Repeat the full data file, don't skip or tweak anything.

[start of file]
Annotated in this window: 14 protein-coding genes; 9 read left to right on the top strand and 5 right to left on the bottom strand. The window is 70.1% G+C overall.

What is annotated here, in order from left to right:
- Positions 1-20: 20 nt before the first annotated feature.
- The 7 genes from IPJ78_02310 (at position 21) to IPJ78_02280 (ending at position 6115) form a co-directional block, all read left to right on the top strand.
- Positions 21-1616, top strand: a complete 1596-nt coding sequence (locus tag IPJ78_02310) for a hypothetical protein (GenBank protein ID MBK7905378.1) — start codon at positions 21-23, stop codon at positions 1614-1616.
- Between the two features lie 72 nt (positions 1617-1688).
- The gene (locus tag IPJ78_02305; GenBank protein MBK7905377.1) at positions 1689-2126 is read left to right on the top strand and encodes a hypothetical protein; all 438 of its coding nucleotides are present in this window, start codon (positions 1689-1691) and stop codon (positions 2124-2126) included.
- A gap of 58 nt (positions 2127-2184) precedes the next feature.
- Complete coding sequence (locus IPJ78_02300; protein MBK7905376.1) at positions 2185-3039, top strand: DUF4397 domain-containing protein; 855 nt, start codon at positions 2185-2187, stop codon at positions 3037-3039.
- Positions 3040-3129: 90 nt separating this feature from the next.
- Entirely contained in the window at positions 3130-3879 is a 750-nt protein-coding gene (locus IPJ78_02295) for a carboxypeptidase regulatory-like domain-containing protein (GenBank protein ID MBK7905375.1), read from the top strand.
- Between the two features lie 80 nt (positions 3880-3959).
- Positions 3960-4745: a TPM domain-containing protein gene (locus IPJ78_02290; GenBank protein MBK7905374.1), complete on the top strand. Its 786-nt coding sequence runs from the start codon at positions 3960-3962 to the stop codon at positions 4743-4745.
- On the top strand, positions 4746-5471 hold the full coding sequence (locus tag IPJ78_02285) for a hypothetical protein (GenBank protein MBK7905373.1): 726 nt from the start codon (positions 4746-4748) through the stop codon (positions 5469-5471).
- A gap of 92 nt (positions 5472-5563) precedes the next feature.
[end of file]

Annotated in this window: 14 protein-coding genes; 9 read left to right on the top strand and 5 right to left on the bottom strand. The window is 70.1% G+C overall.

What is annotated here, in order from left to right:
- Positions 1-20: 20 nt before the first annotated feature.
- The 7 genes from IPJ78_02310 (at position 21) to IPJ78_02280 (ending at position 6115) form a co-directional block, all read left to right on the top strand.
- Positions 21-1616, top strand: a complete 1596-nt coding sequence (locus tag IPJ78_02310) for a hypothetical protein (GenBank protein ID MBK7905378.1) — start codon at positions 21-23, stop codon at positions 1614-1616.
- Between the two features lie 72 nt (positions 1617-1688).
- The gene (locus tag IPJ78_02305; GenBank protein MBK7905377.1) at positions 1689-2126 is read left to right on the top strand and encodes a hypothetical protein; all 438 of its coding nucleotides are present in this window, start codon (positions 1689-1691) and stop codon (positions 2124-2126) included.
- A gap of 58 nt (positions 2127-2184) precedes the next feature.
- Complete coding sequence (locus IPJ78_02300; protein MBK7905376.1) at positions 2185-3039, top strand: DUF4397 domain-containing protein; 855 nt, start codon at positions 2185-2187, stop codon at positions 3037-3039.
- Positions 3040-3129: 90 nt separating this feature from the next.
- Entirely contained in the window at positions 3130-3879 is a 750-nt protein-coding gene (locus IPJ78_02295) for a carboxypeptidase regulatory-like domain-containing protein (GenBank protein ID MBK7905375.1), read from the top strand.
- Between the two features lie 80 nt (positions 3880-3959).
- Positions 3960-4745: a TPM domain-containing protein gene (locus IPJ78_02290; GenBank protein MBK7905374.1), complete on the top strand. Its 786-nt coding sequence runs from the start codon at positions 3960-3962 to the stop codon at positions 4743-4745.
- On the top strand, positions 4746-5471 hold the full coding sequence (locus tag IPJ78_02285) for a hypothetical protein (GenBank protein MBK7905373.1): 726 nt from the start codon (positions 4746-4748) through the stop codon (positions 5469-5471).
- A gap of 92 nt (positions 5472-5563) precedes the next feature.